The news comes about a week after Bird closed a deal to acquire fellow e-scooter company Spin from German operator Tier, a move that Bird says will help it achieve long-term sustainable profitability, which Bird has been unable to accomplish on its own.
The timing of that purchase and its delisting is awkward, leaving Bird trading on the risky over-the-counter marketplace while it appeals the NYSE’s delisting decision.
Bird has suffered blow after blow since going public via a merger with a SPAC in November 2021. The fact that Bird was delisted — after it failed to maintain a market capitalization above $15 million for 30 consecutive days — tells us that investor confidence in the company is at low ebb.
While Bird did see a boost in its share price after announcing the Spin acquisition, the gains were short-lived and now they’re almost irrelevant.
Bird said the addition of Spin — including the company’s fleet of scooters and access to “key cities” — will bring in additional revenue for the newly combined company, and prove “immediately accretive to earnings.”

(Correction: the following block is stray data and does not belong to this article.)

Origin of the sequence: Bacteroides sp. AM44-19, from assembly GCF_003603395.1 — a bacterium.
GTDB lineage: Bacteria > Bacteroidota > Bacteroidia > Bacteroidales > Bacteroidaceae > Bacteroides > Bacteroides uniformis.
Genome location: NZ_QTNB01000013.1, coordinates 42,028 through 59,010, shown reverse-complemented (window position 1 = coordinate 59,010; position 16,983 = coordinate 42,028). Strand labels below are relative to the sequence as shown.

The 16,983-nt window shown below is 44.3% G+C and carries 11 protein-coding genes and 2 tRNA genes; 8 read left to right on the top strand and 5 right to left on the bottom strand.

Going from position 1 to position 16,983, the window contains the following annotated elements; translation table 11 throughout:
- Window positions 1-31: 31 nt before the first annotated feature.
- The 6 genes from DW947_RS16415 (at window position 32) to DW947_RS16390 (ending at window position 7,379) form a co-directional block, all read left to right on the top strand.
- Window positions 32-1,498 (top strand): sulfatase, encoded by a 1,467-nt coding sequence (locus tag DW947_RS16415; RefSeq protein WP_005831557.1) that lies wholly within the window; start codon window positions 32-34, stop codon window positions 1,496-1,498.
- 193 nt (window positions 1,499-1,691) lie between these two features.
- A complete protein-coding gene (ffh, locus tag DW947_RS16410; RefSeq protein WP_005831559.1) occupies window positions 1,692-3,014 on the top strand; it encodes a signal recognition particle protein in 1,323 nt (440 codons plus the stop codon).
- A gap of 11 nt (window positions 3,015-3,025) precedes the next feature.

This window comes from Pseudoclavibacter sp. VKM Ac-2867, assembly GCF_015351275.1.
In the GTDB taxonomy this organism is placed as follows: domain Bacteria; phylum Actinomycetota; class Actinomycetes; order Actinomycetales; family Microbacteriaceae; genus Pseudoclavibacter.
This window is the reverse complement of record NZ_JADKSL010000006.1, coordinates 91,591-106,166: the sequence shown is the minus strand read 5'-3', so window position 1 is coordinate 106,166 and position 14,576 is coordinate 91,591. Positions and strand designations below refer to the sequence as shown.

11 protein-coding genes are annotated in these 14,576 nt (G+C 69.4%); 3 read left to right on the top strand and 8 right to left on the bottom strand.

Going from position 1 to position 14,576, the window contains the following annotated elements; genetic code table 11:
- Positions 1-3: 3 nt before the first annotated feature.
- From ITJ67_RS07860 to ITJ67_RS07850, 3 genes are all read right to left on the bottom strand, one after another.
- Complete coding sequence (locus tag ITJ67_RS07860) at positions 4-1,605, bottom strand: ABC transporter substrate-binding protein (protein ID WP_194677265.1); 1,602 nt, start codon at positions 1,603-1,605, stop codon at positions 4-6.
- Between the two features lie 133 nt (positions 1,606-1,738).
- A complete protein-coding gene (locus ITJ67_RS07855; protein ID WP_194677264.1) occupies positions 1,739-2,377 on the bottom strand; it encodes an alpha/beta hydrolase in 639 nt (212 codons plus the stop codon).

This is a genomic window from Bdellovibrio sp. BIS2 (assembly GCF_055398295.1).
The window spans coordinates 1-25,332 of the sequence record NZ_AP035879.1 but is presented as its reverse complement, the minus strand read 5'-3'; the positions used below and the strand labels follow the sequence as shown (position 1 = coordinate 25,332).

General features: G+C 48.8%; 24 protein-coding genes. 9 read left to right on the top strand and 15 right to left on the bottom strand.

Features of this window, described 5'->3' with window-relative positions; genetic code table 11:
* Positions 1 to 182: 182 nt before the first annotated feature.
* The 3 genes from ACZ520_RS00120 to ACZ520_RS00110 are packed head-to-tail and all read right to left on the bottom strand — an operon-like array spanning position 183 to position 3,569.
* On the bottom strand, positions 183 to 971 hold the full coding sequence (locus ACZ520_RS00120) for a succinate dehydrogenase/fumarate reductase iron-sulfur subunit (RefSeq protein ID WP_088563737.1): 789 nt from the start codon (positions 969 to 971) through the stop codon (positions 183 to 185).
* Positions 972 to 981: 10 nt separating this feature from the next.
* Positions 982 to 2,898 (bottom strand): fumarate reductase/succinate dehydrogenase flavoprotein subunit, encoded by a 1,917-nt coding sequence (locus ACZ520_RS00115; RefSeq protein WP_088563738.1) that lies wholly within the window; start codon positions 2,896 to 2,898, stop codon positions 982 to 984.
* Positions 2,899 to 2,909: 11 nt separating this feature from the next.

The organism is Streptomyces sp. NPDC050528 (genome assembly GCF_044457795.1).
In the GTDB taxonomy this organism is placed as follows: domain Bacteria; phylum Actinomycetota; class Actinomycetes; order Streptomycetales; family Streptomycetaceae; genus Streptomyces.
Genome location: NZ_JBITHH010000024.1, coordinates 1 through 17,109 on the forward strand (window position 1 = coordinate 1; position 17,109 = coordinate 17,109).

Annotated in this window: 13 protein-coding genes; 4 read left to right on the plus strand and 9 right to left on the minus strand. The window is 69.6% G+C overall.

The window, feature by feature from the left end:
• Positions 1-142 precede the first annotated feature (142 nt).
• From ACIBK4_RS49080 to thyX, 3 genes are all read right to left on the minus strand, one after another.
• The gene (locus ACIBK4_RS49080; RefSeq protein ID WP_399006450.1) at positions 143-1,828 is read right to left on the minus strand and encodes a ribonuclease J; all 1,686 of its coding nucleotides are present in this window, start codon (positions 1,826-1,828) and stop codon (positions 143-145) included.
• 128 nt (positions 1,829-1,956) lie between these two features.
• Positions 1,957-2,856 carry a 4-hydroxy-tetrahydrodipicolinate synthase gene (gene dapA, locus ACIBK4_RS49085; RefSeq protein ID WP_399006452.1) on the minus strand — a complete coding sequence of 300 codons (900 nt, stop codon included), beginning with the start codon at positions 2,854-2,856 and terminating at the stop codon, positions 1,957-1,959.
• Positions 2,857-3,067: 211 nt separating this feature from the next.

Whether Bird can bounce back and convince investors on the Pink Sheets to buy its shares will depend in part on Spin’s balance sheet. But since we don’t have those, and Bird would not supply them, we have to take a stab at predictions based on Bird’s past financial performance.
What could Spin do for Bird?
Spin currently operates in around 50 cities and university campuses around North America, which opens up Bird to new markets. Bird says there is minimal overlap between the two companies’ operations, and that the acquisition will give Bird access to cities like Baltimore, Salt Lake City, Washington D.C., and San Francisco. Notably, Bird was recently banned from Baltimore, D.C. and San Francisco.